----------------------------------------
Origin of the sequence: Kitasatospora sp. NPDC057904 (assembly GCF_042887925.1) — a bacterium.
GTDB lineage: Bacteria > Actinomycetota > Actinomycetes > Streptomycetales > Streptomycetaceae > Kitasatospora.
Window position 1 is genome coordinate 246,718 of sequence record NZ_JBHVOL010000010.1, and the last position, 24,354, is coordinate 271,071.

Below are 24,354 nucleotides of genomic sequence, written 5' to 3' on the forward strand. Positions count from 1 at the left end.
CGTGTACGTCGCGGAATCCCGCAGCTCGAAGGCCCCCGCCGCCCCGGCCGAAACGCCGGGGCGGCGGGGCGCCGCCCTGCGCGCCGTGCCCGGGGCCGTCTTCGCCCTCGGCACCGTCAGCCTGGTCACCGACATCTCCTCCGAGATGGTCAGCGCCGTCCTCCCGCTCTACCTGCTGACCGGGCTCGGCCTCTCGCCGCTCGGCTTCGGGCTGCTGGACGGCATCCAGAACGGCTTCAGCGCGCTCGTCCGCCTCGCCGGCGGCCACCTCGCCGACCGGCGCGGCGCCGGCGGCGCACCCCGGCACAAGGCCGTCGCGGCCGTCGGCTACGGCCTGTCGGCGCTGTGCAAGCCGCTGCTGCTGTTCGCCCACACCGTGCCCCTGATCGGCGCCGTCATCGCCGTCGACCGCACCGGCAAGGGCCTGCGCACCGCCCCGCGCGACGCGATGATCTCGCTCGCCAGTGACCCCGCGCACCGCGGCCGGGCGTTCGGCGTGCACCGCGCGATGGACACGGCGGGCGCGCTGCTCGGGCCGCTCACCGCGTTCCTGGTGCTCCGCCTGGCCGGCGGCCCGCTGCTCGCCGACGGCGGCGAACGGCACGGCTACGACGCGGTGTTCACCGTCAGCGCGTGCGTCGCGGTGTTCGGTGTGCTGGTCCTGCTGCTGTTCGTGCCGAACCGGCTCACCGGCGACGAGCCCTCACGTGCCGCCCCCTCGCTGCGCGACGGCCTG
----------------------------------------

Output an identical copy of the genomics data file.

Origin of the sequence: Kitasatospora sp. NPDC057904 (assembly GCF_042887925.1) — a bacterium.
GTDB lineage: Bacteria > Actinomycetota > Actinomycetes > Streptomycetales > Streptomycetaceae > Kitasatospora.
Window position 1 is genome coordinate 246,718 of sequence record NZ_JBHVOL010000010.1, and the last position, 24,354, is coordinate 271,071.

Below are 24,354 nucleotides of genomic sequence, written 5' to 3' on the forward strand. Positions count from 1 at the left end.
CGTGTACGTCGCGGAATCCCGCAGCTCGAAGGCCCCCGCCGCCCCGGCCGAAACGCCGGGGCGGCGGGGCGCCGCCCTGCGCGCCGTGCCCGGGGCCGTCTTCGCCCTCGGCACCGTCAGCCTGGTCACCGACATCTCCTCCGAGATGGTCAGCGCCGTCCTCCCGCTCTACCTGCTGACCGGGCTCGGCCTCTCGCCGCTCGGCTTCGGGCTGCTGGACGGCATCCAGAACGGCTTCAGCGCGCTCGTCCGCCTCGCCGGCGGCCACCTCGCCGACCGGCGCGGCGCCGGCGGCGCACCCCGGCACAAGGCCGTCGCGGCCGTCGGCTACGGCCTGTCGGCGCTGTGCAAGCCGCTGCTGCTGTTCGCCCACACCGTGCCCCTGATCGGCGCCGTCATCGCCGTCGACCGCACCGGCAAGGGCCTGCGCACCGCCCCGCGCGACGCGATGATCTCGCTCGCCAGTGACCCCGCGCACCGCGGCCGGGCGTTCGGCGTGCACCGCGCGATGGACACGGCGGGCGCGCTGCTCGGGCCGCTCACCGCGTTCCTGGTGCTCCGCCTGGCCGGCGGCCCGCTGCTCGCCGACGGCGGCGAACGGCACGGCTACGACGCGGTGTTCACCGTCAGCGCGTGCGTCGCGGTGTTCGGTGTGCTGGTCCTGCTGCTGTTCGTGCCGAACCGGCTCACCGGCGACGAGCCCTCACGTGCCGCCCCCTCGCTGCGCGACGGCCTG